The National Weather Service (NWS) established SKYWARNÂ® in the 1970â€™s as a volunteer program. SKYWARN volunteers help to keep their local communities safe with real time spotter assessment/Damage a reports to the NWS.
SKYWARN spotters work in all kinds of weather but locally are most active with severe thunderstorms and tornadoes as these types of storms change rapidly and cause major damage and loss of life. SKYWARN spotter reports tell the NWS whatâ€™s happening at the ground level. The NWS radar beam is essentially a straight line out from the NWS office and since the Earth is curved the radar beam shoots higher into the sky as it travels away from the radar location due to the Earths curve. At Frankfort, IN about 36 miles away from the NWS radar location the radar beam is at 2686 feet above the ground and goes higher as you get further away from the radar location thus the need for ground reports. Essentially the beam can not see what is happening at Frankfort, IN from the ground up to 1/2 mile up in the sky.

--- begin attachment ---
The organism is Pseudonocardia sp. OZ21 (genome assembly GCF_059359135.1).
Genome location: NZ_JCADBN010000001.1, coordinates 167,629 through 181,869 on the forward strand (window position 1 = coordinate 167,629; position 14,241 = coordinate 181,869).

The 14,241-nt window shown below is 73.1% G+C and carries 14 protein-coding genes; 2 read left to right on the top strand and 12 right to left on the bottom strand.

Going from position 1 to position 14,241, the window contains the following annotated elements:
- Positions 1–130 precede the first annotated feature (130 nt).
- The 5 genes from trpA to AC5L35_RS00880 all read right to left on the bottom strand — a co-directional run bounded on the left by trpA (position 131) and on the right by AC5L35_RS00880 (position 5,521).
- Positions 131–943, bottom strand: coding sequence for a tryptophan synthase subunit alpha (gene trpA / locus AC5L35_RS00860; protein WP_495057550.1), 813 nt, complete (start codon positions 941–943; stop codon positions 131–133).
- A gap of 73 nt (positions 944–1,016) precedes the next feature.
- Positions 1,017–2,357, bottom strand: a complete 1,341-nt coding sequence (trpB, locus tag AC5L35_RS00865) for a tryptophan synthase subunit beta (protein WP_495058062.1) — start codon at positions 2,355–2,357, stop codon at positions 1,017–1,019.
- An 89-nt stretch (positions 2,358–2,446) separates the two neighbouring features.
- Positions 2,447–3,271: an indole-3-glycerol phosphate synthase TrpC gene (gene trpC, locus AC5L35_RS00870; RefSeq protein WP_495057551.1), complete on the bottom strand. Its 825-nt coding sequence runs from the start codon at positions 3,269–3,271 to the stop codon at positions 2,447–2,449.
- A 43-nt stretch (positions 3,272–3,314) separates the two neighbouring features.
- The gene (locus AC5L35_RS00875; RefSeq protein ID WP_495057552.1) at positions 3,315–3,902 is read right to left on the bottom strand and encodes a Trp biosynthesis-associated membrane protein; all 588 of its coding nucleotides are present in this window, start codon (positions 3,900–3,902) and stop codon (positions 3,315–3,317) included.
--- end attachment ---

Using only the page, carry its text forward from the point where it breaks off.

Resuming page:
The SKYWARN PROGRAM is open to anyone who wants to volunteer to be a trained weather spotter. The local NWS office in Indianapolis, Indiana offers local classes free of charge during the spring of each year. Each class is about two hours long and is taught by a member of the NWS. In addition the NWS has a online video course at http://www.crh.noaa.gov/ind/INDSpotter/player.html that can be taken free of charge.
Check back here in January to see the NWS Class Schedule for the local area.